The number of privacy cases fought in UK courts has doubled in the last five years, amid an explosion in the amount of personal data held and shared by government agencies, and retained by businesses.
In the year to 31 May 2014, there were 56 cases in the High Court, up from 28 five years ago, according to figures from legal information provider Thomson Reuters.
Privacy laws have come under the spotlight with the growth of the internet and other technology. Last week, president of the Supreme Court Lord Neuberger indicated that privacy laws, first introduced by the Human Rights Act in 2000, may have to be overhauled. He alluded to the ‘astonishing development’ in IT that enables information to be transmitted and received across the world, and clandestinely recorded, misreported or doctored.
‘It undermines the rule of law if laws are unenforceable,’ he said. ’There is no doubt that these technological developments give rise to enormous challenges for people involved in the law and people involved in the media.’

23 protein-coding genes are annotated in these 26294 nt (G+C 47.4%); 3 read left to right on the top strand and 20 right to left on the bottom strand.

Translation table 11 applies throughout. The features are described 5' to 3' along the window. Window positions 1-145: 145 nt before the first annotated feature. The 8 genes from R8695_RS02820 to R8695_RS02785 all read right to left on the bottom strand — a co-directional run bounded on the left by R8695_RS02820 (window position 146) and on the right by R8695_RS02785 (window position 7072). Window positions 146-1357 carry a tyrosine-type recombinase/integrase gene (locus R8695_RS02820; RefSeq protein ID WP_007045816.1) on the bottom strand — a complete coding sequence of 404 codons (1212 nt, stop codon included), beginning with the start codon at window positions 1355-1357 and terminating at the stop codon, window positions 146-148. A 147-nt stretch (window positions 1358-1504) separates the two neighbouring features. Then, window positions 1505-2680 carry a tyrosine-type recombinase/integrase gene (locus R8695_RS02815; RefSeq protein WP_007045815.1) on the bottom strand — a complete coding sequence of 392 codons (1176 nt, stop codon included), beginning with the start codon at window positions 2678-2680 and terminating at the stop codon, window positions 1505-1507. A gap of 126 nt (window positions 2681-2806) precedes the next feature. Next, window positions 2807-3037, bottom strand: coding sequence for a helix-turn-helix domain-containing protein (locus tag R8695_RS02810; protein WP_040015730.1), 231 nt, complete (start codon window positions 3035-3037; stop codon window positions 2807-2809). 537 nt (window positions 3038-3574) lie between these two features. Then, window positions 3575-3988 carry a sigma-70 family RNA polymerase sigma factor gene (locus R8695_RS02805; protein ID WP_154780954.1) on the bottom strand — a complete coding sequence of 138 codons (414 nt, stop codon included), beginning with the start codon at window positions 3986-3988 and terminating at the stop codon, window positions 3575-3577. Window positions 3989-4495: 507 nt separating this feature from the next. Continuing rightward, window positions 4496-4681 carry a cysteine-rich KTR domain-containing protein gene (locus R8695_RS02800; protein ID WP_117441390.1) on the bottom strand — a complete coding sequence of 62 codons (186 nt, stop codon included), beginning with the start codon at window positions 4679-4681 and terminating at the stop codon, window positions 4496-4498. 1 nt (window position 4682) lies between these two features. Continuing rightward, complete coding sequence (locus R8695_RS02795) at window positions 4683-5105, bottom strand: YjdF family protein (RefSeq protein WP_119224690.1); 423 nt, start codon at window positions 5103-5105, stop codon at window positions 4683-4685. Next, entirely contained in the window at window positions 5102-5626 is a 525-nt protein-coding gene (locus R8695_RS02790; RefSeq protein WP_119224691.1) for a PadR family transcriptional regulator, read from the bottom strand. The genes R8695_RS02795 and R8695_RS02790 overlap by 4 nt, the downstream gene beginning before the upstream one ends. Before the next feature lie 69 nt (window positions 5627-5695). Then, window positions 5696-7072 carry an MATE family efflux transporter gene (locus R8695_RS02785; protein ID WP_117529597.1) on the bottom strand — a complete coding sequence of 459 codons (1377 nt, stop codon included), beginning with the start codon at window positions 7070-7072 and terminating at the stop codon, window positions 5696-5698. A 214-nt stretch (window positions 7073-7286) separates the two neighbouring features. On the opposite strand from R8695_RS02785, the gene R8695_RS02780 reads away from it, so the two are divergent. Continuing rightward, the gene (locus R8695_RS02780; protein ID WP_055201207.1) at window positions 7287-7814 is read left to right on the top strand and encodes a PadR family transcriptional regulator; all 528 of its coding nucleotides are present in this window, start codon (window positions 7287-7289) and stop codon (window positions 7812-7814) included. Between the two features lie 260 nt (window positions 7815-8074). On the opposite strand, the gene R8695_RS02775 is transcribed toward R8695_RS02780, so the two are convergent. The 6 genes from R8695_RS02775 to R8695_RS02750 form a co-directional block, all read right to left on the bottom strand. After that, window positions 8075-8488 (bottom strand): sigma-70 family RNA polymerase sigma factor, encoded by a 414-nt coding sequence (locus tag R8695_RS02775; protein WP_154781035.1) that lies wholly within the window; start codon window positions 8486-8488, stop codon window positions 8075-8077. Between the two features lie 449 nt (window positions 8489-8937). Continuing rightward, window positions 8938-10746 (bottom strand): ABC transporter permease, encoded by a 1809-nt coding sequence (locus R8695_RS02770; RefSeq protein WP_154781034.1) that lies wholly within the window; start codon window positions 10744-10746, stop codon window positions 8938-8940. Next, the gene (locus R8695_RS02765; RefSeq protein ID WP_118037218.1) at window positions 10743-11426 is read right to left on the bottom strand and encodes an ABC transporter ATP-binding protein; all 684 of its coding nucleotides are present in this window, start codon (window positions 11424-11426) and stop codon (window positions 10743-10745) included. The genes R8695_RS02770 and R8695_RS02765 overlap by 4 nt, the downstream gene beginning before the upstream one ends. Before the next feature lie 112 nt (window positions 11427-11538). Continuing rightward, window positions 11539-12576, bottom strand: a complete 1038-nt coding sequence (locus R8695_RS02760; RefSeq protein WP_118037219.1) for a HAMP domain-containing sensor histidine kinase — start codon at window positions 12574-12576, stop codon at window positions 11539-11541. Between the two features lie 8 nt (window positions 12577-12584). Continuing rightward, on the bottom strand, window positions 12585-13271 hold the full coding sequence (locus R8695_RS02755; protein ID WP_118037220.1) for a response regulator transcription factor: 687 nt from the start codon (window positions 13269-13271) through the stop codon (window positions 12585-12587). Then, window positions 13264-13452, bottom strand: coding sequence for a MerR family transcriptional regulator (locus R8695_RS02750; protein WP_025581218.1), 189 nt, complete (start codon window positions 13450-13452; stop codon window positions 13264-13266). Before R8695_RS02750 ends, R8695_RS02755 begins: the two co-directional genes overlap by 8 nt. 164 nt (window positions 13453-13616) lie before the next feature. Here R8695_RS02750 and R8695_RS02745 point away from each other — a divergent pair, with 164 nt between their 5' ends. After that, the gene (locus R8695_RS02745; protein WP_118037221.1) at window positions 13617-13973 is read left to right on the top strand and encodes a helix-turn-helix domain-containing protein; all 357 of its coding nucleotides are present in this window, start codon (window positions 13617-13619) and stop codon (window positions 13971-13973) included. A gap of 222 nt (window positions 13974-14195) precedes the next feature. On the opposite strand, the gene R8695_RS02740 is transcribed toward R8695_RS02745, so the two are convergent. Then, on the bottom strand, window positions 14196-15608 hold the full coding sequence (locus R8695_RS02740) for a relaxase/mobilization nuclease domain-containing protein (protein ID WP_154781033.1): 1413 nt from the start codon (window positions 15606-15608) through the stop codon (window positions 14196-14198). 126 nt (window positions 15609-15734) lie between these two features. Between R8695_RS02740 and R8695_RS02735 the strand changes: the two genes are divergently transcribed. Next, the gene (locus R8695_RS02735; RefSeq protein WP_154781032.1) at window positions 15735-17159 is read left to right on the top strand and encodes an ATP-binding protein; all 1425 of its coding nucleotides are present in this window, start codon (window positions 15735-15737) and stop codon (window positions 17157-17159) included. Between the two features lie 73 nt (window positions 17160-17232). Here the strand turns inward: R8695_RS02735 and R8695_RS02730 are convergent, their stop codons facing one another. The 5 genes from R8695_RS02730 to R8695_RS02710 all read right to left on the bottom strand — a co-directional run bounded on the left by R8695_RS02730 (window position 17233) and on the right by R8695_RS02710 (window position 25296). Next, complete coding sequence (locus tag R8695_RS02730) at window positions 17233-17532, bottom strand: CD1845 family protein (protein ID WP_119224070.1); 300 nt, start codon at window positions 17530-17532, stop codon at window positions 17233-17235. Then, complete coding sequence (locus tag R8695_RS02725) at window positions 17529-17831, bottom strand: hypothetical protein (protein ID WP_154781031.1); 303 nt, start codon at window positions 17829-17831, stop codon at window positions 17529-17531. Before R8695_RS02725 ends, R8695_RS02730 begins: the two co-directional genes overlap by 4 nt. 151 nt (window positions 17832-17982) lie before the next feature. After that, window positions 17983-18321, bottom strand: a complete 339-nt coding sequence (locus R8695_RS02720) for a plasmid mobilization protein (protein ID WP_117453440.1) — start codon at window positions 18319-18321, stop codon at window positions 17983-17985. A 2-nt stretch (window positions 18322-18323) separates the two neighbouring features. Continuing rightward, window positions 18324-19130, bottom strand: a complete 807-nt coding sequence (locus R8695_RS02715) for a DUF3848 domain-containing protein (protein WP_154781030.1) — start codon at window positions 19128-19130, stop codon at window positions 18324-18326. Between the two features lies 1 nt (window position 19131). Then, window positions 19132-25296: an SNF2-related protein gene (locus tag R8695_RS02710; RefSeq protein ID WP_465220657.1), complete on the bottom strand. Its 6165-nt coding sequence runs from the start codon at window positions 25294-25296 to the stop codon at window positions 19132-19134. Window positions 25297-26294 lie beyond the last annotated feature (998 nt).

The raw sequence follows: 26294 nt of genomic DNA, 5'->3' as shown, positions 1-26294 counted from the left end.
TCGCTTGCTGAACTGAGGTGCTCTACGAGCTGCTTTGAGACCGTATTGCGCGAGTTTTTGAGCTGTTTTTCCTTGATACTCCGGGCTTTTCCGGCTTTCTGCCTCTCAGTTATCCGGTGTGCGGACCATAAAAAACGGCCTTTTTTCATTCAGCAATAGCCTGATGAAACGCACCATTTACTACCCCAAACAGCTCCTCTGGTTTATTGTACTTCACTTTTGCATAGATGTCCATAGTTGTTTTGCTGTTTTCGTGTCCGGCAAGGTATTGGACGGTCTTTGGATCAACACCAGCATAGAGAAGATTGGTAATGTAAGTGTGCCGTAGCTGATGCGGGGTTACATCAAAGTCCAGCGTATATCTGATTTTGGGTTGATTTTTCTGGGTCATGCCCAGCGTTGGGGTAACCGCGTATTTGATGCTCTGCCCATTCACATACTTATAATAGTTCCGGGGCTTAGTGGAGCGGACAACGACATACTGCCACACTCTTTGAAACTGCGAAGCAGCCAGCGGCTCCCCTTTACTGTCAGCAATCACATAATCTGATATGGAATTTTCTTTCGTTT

The European Court of Justice ruled in May that internet search engines are responsible as data controllers for the content of links thrown up by searches, and that (on request) they must remove results that are irrelevant and outdated.
Facebook has also faced a number of claims relating to privacy and data protection across Europe over how users’ data is tracked and commercialised – the latest being a class action through the Austrian courts.
Thomson Reuters said a high proportion of the cases this year involve claims against public institutions, particularly the police. These have included stop and search complaints. In one high-profile example of the police’s invasion of privacy, it was revealed that undercover police officers secretly gathered intelligence over two decades on Doreen Laurence and 18 families fighting to get justice from the police over deaths in custody and other matters.
Jonathan Cooper, barrister at London’s Doughty Street Chambers, said: ‘Growth in privacy law has partly been a response to the explosion of personal data held and shared, whether in and between government departments or within businesses. ‘
Improved data storage and search technology allows personal data on citizens to be much more easily shared and transferred between government departments, he added.
He said: ‘The rapid growth in the commercialisation of personal data has created a lot of new threats to people’s privacy. When businesses cross the line, people feel strongly enough to enforce their privacy rights through the courts.’